Very few rocks are correlative through both time and lithology. A layer of volcanic ash is a great example. Unfortunately a true timed layer doesn't exist in any of the areas that I work.

In its simplest sense it is the layer cake analogy. In the real world it is a mash of differing rocks. Understanding this, with a good background in the physical qualities of the rocks, one can unravel the puzzle. It is almost entirely in your head, although we do map things constantly.

It takes good recall and a lot of time and experience to do well. After I have sorted it all out it goes off to the geographic division and they do the detailed work on my model.

I do work on pricey software, but I don't need to use a calculator much these days. It is almost pure thought if you understand and keep up with the publications.

I can map repeating delta sequences stacked on top of each other, and there are many types and parts of deltas.

I don't even look at real rocks anymore. It is all done with geophysical logging tools. I can do qualitative analysis with logs, but I look at a hundred each day and I can see everything without the calculator at a glance. I should post some on here. They involve almost pure physics, but I can see things just like the guy who was watching the matrix in cascading lines of green code in the matrix.

The Earth has a damn fascinating history.

I had an idea today. I don't know if anyone has done it, or at least much of it, but I figured out a way to correlate sandstones with a trace mineral, which has hardy little crystals, and are also incredibly useful for dating granitic igneous rocks, whose quartz crystals survive weathering to become sandstone rich deltas, shorelines, fluvial and alluvial complexes, and other environments. We now call shales mudstones, but many of the shale gas reservoirs are so high in silica that they could be called a sandstone. They used to be pretty boring rocks, but now that they have great economic significance, a lot of work is going into them.

I could use it to figure out which direction sediment transport came from, and how many times the grains have been uplifted, eroded, and recycled into newer sandstones. You have to remember that the continental crust has done a lot of wandering around through time. The basic outline is well studied and understood, but there are fine details that haven't been worked yet. I know that this work is common in igneous rocks, but it should be interesting to try with sandstones.

When I hear somebody tell me that the Earth was created in 7 days, I could take them in hand and show them repeating alluvial fans which were shed northwards into the Anadarko Basin from the ancestral Wichita Mountains,..

Or I can just stick my face in my palm and shake my head.

It isn't all settled. There are always things to learn, but by the seventies we had the basic structure of the planet figured out.

What I do is unravel the distribution of rocks that are porous and potential hydrocarbon reservoirs.

OK. Here is a cool thing. The shallower Permian deposits over the entire Anadarko Basin including the shelf over central and SW Kansas, is covered with a salt layer over 1000 feet thick. Do you know how you get such a thick evaporate section? A long period where the basin was starved from any outlet to the ocean. For it to be 1000 feet thick, the basin must have been slowly subsiding throughout this time. Which we know because the entire Permian system has had the snot drilled out of it.
BASE104

Social climber
An Oil Field
Mar 28, 2013 - 09:42pm PT
Norton. If we did nothing but lampoon religion, which would be incredibly easy to do, we would be banned.

Science is based on what is real.

Largo's ideas are not based on what is real. They are based on how he is feeling.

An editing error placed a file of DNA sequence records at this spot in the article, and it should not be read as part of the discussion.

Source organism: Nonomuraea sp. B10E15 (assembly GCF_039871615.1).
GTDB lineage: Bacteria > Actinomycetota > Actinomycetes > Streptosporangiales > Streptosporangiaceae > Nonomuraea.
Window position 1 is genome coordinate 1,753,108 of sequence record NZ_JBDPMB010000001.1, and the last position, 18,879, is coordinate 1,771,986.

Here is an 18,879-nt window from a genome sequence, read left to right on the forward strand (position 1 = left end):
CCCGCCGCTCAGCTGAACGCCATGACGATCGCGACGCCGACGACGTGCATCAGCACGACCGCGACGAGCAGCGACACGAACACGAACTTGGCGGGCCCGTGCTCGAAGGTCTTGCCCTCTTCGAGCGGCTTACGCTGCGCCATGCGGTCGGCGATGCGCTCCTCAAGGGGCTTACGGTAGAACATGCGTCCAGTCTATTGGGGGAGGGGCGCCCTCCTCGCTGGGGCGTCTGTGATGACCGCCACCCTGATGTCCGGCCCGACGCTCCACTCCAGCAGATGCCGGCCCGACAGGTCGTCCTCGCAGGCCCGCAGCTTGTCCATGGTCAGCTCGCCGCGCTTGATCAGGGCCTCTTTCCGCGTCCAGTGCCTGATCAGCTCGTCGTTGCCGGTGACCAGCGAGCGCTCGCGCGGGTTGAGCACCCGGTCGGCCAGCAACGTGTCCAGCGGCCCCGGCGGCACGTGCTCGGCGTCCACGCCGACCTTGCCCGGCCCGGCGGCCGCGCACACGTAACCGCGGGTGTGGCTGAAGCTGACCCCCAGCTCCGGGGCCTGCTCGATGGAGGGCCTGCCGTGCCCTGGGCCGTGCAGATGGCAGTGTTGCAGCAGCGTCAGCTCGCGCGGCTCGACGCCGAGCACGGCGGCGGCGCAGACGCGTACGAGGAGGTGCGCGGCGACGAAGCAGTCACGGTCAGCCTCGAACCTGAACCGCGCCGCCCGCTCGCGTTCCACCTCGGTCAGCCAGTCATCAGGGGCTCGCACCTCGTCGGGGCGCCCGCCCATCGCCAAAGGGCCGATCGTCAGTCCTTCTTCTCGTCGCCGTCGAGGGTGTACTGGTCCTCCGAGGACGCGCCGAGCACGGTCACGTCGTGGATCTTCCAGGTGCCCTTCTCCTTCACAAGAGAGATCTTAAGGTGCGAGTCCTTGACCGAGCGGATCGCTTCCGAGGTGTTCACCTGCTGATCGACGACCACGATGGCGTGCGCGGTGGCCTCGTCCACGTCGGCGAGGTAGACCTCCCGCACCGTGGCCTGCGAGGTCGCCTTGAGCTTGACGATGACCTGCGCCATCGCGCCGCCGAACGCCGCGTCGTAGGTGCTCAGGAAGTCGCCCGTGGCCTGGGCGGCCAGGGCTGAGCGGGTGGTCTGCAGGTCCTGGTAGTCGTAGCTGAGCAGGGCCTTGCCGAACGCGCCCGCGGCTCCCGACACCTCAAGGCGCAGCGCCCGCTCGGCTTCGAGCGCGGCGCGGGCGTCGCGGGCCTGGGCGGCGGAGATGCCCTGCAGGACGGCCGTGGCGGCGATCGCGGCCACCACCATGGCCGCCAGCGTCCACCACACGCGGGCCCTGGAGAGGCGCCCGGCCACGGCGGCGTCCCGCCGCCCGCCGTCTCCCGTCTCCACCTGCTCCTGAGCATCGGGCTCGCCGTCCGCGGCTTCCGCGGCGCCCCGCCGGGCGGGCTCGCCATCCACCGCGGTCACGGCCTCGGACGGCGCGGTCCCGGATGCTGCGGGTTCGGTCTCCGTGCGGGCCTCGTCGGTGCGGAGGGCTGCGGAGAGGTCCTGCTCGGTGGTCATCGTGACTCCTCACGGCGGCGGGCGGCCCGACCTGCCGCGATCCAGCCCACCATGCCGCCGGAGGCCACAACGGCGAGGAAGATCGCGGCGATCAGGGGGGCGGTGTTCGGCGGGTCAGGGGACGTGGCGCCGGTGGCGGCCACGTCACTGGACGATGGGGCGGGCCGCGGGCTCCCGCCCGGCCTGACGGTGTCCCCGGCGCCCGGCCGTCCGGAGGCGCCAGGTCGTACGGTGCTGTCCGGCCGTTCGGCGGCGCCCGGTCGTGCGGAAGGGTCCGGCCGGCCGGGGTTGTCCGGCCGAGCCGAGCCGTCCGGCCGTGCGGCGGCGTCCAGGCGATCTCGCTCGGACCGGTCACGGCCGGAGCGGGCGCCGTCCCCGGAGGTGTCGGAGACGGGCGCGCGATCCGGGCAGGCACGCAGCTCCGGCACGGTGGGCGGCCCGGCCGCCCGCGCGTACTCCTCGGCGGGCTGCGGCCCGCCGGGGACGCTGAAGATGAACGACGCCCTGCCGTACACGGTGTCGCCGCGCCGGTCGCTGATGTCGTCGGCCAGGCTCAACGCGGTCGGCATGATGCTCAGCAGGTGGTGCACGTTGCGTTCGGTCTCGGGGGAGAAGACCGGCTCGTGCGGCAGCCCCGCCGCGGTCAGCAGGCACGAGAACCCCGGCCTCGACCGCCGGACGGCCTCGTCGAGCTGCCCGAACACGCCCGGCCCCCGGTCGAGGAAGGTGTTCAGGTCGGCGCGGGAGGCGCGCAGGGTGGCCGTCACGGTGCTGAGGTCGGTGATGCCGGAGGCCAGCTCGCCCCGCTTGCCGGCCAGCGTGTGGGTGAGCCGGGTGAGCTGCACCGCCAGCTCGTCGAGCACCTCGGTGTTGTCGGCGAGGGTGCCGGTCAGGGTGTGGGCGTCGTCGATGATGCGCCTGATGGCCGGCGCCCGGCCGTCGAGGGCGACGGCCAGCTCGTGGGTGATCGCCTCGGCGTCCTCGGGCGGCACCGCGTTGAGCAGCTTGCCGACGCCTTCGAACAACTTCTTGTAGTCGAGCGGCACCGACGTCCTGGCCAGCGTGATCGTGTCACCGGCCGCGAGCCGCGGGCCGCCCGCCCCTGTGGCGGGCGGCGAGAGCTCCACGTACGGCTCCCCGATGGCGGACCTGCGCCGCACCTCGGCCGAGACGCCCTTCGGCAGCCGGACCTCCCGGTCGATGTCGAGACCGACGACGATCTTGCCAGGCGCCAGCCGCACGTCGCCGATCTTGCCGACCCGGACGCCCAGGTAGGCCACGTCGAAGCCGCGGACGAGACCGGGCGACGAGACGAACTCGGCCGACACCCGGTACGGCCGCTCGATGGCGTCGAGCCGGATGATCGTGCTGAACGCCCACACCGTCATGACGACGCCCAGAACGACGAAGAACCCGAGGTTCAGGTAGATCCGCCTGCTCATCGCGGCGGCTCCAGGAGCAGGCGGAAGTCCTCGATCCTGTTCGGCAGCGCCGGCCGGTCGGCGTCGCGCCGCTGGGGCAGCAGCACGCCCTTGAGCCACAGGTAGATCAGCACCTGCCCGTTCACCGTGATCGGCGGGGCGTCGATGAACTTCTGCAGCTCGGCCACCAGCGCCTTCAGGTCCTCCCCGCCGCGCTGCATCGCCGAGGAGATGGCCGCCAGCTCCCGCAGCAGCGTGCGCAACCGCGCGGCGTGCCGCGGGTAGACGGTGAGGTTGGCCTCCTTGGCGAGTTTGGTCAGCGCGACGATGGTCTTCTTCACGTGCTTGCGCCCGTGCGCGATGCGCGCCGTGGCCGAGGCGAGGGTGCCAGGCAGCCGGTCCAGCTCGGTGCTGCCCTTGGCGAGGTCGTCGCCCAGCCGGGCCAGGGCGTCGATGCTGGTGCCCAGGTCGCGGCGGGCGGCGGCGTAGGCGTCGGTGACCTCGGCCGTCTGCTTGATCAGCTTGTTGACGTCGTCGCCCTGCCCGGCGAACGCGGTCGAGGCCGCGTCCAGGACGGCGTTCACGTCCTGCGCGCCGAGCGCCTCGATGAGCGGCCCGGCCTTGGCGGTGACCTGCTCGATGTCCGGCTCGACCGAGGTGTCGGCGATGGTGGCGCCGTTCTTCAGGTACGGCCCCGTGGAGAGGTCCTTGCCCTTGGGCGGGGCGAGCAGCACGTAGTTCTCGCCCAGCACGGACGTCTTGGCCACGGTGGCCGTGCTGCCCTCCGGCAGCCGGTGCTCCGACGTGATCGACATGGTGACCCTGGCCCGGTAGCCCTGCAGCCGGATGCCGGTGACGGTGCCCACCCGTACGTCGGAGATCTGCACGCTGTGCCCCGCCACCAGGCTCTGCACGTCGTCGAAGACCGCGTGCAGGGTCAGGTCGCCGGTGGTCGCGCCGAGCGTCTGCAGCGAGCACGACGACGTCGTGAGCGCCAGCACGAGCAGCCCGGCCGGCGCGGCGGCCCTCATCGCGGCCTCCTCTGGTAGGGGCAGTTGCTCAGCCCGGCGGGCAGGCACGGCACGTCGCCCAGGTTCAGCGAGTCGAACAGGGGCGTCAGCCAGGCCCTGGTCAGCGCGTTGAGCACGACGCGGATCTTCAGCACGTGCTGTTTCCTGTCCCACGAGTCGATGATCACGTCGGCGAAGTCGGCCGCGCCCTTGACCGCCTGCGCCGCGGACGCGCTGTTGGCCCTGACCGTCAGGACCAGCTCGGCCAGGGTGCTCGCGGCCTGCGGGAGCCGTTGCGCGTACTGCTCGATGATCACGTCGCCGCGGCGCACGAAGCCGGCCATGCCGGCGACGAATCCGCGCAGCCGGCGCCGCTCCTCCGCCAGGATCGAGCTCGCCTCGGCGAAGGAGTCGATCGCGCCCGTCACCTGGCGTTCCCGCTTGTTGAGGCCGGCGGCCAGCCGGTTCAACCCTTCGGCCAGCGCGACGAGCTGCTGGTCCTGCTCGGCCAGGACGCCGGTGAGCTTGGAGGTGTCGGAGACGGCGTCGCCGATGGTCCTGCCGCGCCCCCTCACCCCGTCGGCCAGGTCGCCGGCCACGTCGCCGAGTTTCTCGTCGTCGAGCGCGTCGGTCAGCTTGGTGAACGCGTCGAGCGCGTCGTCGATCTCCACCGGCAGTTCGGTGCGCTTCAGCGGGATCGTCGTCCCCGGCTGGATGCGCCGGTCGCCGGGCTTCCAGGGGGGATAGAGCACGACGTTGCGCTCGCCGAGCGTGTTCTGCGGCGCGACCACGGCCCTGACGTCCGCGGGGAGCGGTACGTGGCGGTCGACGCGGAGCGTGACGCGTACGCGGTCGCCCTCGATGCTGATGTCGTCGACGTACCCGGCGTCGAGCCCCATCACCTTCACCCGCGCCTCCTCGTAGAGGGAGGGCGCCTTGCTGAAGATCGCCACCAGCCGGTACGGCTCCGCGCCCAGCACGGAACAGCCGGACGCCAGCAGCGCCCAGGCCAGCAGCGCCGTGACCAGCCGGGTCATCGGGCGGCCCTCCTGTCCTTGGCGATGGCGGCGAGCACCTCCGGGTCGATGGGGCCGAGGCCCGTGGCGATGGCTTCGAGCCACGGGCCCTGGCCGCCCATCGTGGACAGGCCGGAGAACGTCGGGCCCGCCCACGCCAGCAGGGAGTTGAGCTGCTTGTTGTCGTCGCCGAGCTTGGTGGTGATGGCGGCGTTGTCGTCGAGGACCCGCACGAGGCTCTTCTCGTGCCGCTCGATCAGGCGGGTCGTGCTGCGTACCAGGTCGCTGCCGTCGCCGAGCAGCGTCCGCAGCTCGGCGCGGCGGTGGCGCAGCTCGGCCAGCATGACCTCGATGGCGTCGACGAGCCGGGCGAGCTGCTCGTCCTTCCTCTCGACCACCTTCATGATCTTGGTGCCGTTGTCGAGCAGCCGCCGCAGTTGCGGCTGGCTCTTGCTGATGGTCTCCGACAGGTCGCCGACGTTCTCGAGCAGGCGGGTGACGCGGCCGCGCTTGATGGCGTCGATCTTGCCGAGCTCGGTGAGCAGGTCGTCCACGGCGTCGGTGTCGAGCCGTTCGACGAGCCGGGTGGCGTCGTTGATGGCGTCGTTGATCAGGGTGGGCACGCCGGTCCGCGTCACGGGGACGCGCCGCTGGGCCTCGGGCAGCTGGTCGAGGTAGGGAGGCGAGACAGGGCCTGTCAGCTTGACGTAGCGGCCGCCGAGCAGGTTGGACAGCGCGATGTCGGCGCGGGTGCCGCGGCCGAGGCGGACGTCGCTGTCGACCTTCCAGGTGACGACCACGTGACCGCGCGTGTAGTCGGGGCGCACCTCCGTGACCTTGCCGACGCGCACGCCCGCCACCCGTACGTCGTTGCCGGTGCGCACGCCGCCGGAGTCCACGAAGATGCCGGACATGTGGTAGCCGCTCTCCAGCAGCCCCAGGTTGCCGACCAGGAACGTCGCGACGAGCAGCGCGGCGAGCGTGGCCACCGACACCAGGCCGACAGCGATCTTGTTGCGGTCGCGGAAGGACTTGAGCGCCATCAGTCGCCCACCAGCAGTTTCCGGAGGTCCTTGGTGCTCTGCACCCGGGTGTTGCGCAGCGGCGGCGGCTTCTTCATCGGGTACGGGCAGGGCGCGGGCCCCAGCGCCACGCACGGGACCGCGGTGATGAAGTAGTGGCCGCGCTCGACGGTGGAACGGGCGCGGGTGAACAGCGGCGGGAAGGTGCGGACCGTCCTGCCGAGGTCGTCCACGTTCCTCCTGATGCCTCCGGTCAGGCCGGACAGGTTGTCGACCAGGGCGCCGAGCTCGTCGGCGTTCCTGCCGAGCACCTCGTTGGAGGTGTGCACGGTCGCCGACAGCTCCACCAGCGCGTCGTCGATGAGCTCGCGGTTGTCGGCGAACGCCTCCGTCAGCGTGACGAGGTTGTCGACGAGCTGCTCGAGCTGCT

TomCochrane

Trad climber
Santa Cruz Mountains and Monterey Bay
Mar 28, 2013 - 09:47pm PT
Do you use Earth Vision from Dynamic Graphics?

And/or ArcGIS from ESRI?


(i was one of their earliest users)
Norton

Social climber
the Wastelands
Mar 28, 2013 - 09:49pm PT
yeah Base

but when John Long says he delights in lampooning science, well that to me is the same as lampooning education, intellect, fact, truth

you don't piss in the wind or tug on superman's cape

and you don't denigrate the very "science" that improves your life all day long


go after individuals and return making fun of them, fine

but don't even think of mocking some of the best things on earth,...all possible by "science"

because there ain't nothing to mock


BASE104

Social climber
An Oil Field
Mar 28, 2013 - 09:54pm PT
Petrel, Geographix, and Petra. It is almost entirely industry built software. It gets updated every time a new seismic attribute gets discovered.

3D seismic is cool. You can see little river channels at 15,000 feet.

We like sandstones and porous limestones because those are the reservoir rocks. Hydrocarbons aren't found in caves very often. I've read about it, but it is incredibly rare.

You know the Wingate at Indian Creek? That would make a terrific oil reservoir rock. I bet it has over 20% available pore space and permeability up in the hundreds of millidarcy range. That is very permeable.

Oil shoots through a rock like that with no problem when it has a reservoir pressure of several thousand PSI. The wellbore, unless choked back, essentially is a sump with zero pressure, so the hydrocarbons migrate through that rock to the wellbore.

With many reservoirs you can only recover 10% of the oil in place.
Malemute

Ice climber
the ghost
Mar 28, 2013 - 10:16pm PT
John Long, why one might think that you are somehow threatened by science itself by saying that

science does not compete with or lampoon or ridicule the spiritual, your seeming focus, John

perhaps some individuals do, but certainly not the scientific method

so why not exclude science from your lampooning, and go after those people instead?

Because scientific discoveries make religion look foolish.
Because the knowledge gained through science contradicts the bible.
Because he can't adapt to new information.
Don Paul

Big Wall climber
Colombia, South America
Mar 28, 2013 - 10:19pm PT
I already demonstrated Largo's point about scientism when I said I didn't believe in the big bang theory. Just look where that went. Granted, there are theories that are very solidly proven, like evolution, but the big bang isn't one, yet was defended by people who didn't know a lot about it but were sure it would be impossible to challenge something so widely believed. The irony is, I think this is why most people follow religions. They were brought up that way by their parents and very few people they know would say they don't believe in God. The problem with religions is their extreme and excessive baggage. And, of course, their false promise of immortality and of a beneficient protector.